Test crisis at
Manager struggles to get swabs for staff
Manager struggles to get swabs for staff
An experienced care home manager has attacked the government for what she believes is a systematic, ongoing failure to develop a coronavirus testing system for care home staff and residents.
Sharon Reed (pictured) of Weymouth’s Danmor Lodge private care home also feels Matt Hancock and Helen Whately, health and social care ministers, do not understand how care homes operate and have failed to defend those working in them.
Danmor, which won the 2019 Dorset Echo care home award, provides accommodation for up to 25 residents. In 2016 its end of life care won it one of only 15 quality awards from the National Gold Standards Framework Centre.
As a manager since 2013, Reed administers a staff of 40. She estimates around 60 per cent have contracted Covid-19, while the figure among residents, one of whom has died of the virus, is higher.
“Some staff self-isolated once the crisis started because of family concerns,” said Reed. “Some with Covid-19 were absent for three weeks, others longer. Some returned too early and exhaustion forced them to take additional time off to recover. Everyone has given their all.
Testing staff for Covid-19 helps Reed know whether they are safe to work, thus helping prevent the virus spreading to patients. She has been left deeply frustrated at the government testing systems she has tried to access.
“I am into the sixth system for staff,” she said. “The new DHSC online portal system does not seem to be any better than the previous five. I asked on 12 May for swabs to undertake staff and resident tests. I am still waiting.”
She described how earlier test systems expected unwell staff to drive 100 miles to Bristol. Venues were later switched to Poole, then Weymouth, which was overwhelmed by demand. A mobile testing centre also collapsed within hours and a one set up by the local clinical commissioning group failed to last 24 hours.
Reed said she had consistently sought to get swab tests for her residents, with mixed success, and wants all of them to be regularly tested until she can be sure no one at the care home has the virus.
Earlier during the pandemic, she asked for a testing kit and received only five swabs. She sent back two, which both gave positive results, but was not allowed to use the remaining three because a second courier was not available. On another occasion, she said, she only received tests for residents when she threatened to go to the press.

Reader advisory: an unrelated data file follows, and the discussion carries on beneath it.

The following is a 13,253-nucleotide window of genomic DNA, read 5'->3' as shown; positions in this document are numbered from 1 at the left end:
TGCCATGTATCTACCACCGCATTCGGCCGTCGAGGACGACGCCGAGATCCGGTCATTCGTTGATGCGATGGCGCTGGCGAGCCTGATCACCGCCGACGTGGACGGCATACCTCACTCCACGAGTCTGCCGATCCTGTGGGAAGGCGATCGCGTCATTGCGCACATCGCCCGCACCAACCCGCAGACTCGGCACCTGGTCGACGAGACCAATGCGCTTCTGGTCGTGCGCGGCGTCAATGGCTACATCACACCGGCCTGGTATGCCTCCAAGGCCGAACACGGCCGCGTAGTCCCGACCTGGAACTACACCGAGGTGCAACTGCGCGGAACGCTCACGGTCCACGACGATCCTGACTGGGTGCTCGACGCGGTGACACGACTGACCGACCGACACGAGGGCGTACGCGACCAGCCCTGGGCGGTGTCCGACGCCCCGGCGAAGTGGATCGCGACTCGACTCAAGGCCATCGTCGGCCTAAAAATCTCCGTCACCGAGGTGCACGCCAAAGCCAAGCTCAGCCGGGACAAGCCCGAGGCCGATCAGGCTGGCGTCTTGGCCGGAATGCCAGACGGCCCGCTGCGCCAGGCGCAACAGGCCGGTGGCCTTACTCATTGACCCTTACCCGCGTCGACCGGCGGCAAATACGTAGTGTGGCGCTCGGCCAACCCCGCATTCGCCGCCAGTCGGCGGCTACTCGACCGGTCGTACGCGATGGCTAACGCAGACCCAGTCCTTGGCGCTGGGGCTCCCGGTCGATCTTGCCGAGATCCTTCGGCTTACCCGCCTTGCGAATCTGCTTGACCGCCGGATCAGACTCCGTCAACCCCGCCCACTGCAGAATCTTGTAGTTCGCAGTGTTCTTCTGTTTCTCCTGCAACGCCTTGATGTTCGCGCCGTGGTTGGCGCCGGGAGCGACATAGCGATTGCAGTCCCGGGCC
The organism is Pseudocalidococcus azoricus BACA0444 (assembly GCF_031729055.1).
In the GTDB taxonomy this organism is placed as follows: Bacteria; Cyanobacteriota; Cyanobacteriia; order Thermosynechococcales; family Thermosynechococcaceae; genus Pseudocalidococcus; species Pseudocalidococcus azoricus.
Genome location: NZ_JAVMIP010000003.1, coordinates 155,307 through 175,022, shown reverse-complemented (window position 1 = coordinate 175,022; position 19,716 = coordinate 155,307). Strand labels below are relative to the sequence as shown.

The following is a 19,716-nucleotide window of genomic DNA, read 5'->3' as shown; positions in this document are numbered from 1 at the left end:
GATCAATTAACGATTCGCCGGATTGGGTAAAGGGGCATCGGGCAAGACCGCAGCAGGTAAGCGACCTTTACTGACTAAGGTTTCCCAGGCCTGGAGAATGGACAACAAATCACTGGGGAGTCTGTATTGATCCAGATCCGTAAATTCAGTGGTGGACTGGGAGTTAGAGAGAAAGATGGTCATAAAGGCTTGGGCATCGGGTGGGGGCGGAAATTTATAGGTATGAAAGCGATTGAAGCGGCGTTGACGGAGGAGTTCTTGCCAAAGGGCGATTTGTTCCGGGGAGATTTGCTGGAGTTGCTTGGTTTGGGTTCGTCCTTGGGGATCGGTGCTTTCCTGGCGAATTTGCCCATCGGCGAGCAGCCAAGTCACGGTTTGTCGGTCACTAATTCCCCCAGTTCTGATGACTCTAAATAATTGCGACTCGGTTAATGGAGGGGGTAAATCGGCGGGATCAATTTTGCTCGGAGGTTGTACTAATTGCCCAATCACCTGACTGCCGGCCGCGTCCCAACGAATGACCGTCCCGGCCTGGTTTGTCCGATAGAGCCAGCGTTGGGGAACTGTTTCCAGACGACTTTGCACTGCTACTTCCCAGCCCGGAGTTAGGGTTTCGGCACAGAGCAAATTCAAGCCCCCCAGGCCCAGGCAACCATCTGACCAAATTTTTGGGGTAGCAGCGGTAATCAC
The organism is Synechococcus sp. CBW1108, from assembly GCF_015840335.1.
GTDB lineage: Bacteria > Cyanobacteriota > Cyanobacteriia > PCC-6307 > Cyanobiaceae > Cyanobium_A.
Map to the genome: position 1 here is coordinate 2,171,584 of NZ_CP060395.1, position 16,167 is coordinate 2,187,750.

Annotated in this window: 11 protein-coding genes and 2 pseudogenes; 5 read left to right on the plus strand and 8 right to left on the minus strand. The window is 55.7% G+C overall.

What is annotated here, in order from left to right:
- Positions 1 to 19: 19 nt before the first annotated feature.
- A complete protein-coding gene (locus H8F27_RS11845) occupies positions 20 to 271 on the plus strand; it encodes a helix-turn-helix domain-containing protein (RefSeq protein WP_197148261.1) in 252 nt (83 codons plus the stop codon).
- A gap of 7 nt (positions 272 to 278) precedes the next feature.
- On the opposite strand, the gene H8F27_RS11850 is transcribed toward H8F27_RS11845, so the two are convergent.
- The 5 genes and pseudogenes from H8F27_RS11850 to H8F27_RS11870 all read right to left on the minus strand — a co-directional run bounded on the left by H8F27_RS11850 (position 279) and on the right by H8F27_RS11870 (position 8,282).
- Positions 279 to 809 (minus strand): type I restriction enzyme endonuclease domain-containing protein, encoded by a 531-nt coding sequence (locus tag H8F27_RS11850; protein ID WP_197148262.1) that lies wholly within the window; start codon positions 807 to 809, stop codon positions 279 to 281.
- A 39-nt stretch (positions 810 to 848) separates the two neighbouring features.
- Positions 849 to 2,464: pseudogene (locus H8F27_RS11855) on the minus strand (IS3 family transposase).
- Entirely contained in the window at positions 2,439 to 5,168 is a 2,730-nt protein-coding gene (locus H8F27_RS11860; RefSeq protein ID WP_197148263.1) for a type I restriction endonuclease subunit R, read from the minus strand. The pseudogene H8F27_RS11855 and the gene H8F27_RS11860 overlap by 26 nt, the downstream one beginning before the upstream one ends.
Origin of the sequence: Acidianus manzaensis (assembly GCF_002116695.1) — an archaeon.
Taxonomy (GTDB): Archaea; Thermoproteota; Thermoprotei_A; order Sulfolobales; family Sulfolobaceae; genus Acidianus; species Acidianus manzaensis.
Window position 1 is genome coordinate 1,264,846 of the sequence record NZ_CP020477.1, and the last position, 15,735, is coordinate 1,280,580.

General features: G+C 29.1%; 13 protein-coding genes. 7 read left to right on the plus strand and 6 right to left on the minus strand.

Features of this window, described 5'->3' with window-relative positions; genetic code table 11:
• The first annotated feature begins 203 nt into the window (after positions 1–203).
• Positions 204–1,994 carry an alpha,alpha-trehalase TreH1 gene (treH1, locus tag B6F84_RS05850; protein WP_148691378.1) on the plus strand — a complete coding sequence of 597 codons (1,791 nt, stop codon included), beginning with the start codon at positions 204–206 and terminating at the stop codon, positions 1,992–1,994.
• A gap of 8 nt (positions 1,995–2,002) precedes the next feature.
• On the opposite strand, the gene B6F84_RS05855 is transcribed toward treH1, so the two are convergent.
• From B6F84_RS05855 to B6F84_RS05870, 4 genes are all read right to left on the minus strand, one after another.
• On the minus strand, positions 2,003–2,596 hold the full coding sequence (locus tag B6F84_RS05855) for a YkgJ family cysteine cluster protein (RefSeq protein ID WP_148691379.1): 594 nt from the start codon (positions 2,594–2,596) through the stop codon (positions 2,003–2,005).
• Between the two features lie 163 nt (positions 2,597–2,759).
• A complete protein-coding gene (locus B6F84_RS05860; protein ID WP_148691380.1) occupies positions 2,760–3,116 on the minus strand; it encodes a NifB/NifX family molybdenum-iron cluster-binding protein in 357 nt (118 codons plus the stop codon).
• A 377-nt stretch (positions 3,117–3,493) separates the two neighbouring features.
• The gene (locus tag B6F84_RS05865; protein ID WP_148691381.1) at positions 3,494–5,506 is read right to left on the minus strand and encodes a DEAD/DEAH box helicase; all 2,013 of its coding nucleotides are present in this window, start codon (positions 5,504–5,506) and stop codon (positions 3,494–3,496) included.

“I must inform Public Health England when we are virus free. Regular testing will be required but is this part of any long-term plan by the government?” said Reed, who believes government ministers do not understand the sector she works in and remains angry that the government initially allowed people who had not been tested for coronavirus to be transferred into care homes.
According to the Office for National Statistics there had been 8,312 Covid-19 recorded deaths – around a quarter of all deaths associated with the virus – in England and Wales care homes up to 1 May. The number rises to 12,526 when care home residents who died elsewhere – mainly in hospital – are included.
In the week ending 1 May there were 6,409 deaths recorded in care homes more than the 6,397 deaths in hospitals in the same week.
“Matt Hancock and Helen Whately should have thrown a ring of steel round care homes and explained to the public our role,” said Reed. “They have done neither.
“Consequently, the toll on care staff nationally, who are all trained, is relentless. It is dispiriting to see comments on Facebook and in letters columns that residents, many of whom have multiple medical problems, are being stopped from going to hospital for oxygen and being pressurised into completing do-not-resuscitate forms. In fact many complete these before entering a care home.
“Doctors and district nurses support all our work, which should be explained to those who don’t know how we work.”
In response to Reed’s comments a Department for Health and Social Care spokesperson said: it had built the biggest diagnostic testing design industry in British history.
“Supporting the social care sector has been a priority throughout this unprecedented pandemic and we recently announced a further £600 million for care homes to tackle the spread of Covid-19,” added the spokesperson.
“We are testing all care workers and residents, regardless of symptoms or not, and, since the start of the outbreak, nearly 125,000 workers in care settings and over 118,000 care home residents have been tested.”
The spokesperson highlighted the 11 May establishment of an online portal for care homes to register for tests, and Whately’s comments on 15 April when the social care minister said: “Care workers are on the frontline going into work day in day out. It includes looking after people with Covid-19 and I am hugely grateful.”